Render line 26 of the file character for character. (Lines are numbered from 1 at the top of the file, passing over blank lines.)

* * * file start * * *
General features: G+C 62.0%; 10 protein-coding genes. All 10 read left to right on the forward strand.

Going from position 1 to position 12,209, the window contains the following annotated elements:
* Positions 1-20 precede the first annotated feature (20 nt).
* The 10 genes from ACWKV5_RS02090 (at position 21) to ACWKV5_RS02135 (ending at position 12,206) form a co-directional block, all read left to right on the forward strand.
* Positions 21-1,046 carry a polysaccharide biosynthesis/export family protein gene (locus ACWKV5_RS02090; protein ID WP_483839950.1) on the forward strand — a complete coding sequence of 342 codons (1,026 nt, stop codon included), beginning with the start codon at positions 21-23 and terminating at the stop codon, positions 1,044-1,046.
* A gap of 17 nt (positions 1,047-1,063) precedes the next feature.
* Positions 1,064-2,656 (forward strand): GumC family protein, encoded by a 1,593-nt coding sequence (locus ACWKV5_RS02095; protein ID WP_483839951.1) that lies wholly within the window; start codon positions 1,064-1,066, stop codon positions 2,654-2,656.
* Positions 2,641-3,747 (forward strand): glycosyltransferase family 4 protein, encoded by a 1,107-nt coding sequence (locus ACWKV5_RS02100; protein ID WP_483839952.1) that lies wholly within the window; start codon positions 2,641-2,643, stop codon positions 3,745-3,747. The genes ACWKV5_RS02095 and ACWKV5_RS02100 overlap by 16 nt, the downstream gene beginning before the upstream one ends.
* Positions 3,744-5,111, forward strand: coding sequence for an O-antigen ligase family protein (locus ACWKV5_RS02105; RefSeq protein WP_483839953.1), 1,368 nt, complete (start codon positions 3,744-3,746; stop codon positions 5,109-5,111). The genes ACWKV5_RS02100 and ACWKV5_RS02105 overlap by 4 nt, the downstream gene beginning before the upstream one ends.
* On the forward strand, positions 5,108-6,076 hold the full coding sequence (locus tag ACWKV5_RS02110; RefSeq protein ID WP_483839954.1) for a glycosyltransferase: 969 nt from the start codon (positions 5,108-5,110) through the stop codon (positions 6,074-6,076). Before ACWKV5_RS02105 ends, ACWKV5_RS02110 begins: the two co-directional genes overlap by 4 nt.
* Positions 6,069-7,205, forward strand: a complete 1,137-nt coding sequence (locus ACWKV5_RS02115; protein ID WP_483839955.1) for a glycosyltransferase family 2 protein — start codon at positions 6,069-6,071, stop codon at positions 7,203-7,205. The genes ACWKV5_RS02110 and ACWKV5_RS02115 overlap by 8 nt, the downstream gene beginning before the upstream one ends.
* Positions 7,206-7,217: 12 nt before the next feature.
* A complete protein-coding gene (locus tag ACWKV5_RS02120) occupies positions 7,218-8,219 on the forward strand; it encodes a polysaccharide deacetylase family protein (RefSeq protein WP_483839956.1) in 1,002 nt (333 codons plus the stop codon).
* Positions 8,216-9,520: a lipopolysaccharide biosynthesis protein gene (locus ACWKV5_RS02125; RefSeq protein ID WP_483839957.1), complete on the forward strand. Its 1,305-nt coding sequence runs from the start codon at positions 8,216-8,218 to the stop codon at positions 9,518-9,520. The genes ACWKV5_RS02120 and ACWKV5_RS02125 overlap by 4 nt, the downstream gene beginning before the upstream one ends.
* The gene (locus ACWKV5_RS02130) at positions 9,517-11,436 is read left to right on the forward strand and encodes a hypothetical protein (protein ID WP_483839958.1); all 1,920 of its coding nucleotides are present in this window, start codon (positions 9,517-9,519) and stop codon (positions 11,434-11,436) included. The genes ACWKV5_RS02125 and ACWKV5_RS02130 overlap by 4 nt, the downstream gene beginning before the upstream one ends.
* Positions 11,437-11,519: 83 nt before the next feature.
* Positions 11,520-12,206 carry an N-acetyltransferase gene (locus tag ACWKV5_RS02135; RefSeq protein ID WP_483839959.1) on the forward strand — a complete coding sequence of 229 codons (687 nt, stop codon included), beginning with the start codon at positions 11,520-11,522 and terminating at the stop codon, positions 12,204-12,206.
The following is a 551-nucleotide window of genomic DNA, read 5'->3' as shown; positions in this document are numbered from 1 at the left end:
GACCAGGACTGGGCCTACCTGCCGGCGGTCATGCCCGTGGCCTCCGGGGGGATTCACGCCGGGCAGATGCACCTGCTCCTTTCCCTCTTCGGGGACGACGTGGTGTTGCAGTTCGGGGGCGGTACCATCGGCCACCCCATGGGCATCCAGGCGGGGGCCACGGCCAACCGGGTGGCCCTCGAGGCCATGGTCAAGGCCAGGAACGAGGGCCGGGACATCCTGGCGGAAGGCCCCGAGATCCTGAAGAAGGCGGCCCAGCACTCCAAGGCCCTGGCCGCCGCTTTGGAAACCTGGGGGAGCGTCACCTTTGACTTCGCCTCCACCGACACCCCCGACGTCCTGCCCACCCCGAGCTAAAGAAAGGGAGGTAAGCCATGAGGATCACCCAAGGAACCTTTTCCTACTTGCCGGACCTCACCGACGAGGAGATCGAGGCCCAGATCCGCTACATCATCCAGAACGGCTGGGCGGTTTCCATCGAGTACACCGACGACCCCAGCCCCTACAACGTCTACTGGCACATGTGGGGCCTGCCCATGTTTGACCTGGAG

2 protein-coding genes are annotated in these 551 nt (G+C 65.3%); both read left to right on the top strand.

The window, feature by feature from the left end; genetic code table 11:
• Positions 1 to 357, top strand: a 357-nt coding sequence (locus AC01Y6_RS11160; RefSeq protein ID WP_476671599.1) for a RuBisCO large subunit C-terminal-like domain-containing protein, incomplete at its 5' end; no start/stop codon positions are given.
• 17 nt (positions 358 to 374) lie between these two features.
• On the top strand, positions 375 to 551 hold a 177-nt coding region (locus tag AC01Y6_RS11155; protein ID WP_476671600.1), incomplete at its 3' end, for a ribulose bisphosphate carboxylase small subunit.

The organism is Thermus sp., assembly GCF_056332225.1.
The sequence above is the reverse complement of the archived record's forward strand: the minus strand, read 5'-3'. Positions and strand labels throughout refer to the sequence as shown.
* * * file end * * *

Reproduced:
The sequence above is the reverse complement of the archived record's forward strand: the minus strand, read 5'-3'. Positions and strand labels throughout refer to the sequence as shown.